My fiction is purely subconscious writing. My non-fiction is purely conscious writing. Unfortunately for my fiction, my conscious writing has garnered more deadlines. I am so excited to find an environment of writers, just typing this obscenely long post makes me itch to write some more. Thank you so much.


    1. I’m sure Jennifer will reply also but it’s good you’ve been moved to pick up your WIP again. Is it really accountability, though, or just a case of ‘I don’t know what I want to say until I’ve written it down’? I can’t remember where the quote comes from but it’s always seemed apposite.
      Eight years – my longest project, which was admittedly a nonfiction/academic piece, was 13 years from inception to publication. Now that _was_ too long!

      1. Was that a dissertation, Jon?
        There were some phd students in my lab that were going on 10 years…and some research certainly does take that long and longer.

      2. Nope – the PhD was only 4 years! It was a book on the history of crime and policing in Hong Kong, co-written with someone else and started when we both worked there. We worked on it through several changes of job each, and my co-author moving every year or so between HK, Australia, the US and the UK. It also went through a couple of changes of purpose, starting with the idea of including some material on the PRC that we later ditched because it made the book seem broken-backed. And it survived two changes of publisher as the original one was taken over and then the new one bought out by a bigger one. At several points in the process, I lost contact with my co-author for a year or more and thought the project had died. It all worked out in the end, though the last edit had to update the earliest sections by adding in over a decade’s worth of statistics, politics and policymaking.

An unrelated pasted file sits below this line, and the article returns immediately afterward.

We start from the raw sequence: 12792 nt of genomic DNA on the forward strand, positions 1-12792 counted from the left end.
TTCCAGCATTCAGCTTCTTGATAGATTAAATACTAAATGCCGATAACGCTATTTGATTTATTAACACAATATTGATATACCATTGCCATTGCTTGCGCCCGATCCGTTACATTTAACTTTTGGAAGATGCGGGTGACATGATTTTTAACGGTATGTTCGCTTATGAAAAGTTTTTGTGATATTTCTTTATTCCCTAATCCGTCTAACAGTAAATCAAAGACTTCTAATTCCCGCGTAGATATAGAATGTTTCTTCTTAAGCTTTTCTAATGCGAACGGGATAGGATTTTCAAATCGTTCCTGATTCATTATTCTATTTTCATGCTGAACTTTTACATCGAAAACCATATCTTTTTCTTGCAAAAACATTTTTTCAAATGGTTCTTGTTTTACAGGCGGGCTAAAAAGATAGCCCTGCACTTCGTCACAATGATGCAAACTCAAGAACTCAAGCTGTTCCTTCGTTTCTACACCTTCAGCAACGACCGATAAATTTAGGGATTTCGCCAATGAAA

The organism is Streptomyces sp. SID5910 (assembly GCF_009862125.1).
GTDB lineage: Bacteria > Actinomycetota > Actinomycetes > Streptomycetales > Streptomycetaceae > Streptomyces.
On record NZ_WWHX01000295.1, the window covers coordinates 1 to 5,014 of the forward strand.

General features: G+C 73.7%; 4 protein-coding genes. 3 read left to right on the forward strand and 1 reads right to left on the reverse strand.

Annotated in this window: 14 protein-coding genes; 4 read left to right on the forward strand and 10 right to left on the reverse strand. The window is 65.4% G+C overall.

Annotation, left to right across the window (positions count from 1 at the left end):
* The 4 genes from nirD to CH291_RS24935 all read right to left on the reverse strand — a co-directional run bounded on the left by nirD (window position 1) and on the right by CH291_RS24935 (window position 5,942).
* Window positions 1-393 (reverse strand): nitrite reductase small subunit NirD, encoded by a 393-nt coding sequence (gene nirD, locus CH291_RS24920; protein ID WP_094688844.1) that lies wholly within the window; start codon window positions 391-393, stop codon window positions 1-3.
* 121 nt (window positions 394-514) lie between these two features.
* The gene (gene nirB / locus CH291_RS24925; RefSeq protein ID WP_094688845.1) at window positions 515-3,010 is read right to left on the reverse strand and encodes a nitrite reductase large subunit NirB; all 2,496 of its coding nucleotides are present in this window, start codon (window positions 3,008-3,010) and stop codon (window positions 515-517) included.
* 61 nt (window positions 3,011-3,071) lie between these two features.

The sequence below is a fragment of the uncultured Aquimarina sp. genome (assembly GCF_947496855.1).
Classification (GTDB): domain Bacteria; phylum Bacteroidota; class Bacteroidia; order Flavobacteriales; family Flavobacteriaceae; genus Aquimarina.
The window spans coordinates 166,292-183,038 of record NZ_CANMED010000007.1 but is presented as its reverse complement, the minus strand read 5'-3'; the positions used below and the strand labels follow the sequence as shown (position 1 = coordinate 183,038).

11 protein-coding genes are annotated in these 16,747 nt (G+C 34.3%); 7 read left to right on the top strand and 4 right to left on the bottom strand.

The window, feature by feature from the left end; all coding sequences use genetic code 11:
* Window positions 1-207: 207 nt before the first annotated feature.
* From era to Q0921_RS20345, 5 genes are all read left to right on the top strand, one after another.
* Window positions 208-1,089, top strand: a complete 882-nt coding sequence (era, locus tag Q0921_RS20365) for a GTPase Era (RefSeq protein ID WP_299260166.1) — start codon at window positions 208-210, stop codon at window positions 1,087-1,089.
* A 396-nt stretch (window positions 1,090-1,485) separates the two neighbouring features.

3. I find this quite inspiring, Jon. You kept on with the project despite it and I find that very impressive.
        I have a collaboration that I am doing for a set of chidlren’s books that has come to a halt the last few months because we became overly busy and had mistmatched schedules, and after reading this I gained heart!

    2. Hello Fionna! What fun reading your comment and thanks for leaving it. Your blog is a great idea and pls let us know when you have it in swing!

      When I began writing (about my second year into it), one of my very close friends began dating a screenplay writer. When I met him and we spoke about writing, he said it took 10 years on one project before it began producation to hit the screen (Poor Boy’s Game). I thought – well, it certainly won’t take me that long. Ha ha. That silly girl I was sure learned her lesson. I have been writing on and off again for six years now (with child bearing breaks in between lol) and see how 10 years is a standard target.

      Good luck!

      1. Okay, I think that I am starting to get the hang of this technology bit. I miss my number 2!!!

        On the upside, it is easier to type when in the passengers seat than write by hand. I have been banned from the drivers seat while the trailer is in tow… something about slamming on the brakes… I don’t know.

        anyway…my point: OR search Confessions of a Coffee Shop Whore

        I have four posts up so far – no fiction yet as I haven’t figured out how to keep them in their category and not on the front page.

        —in reference to long-term projects—
        I have a science fiction story… that started as fantasy when I was in the 9th grade. I had one image that grew to a scene. I liked the scene and could never get it out of my mind. I was 14 when I was in the 9th grade… I will be 31 in a couple of months.
        I went back to college for this story because I KNEW that there was some science to back up the story, I just didn’t understand how. Imagine my surprise when I realized that ideas I had through fiction parallel ideas Stephen Hawking had through cosmology… how cool is that? I still don’t understand how to tweak science to fit my fiction, but I am getting closer.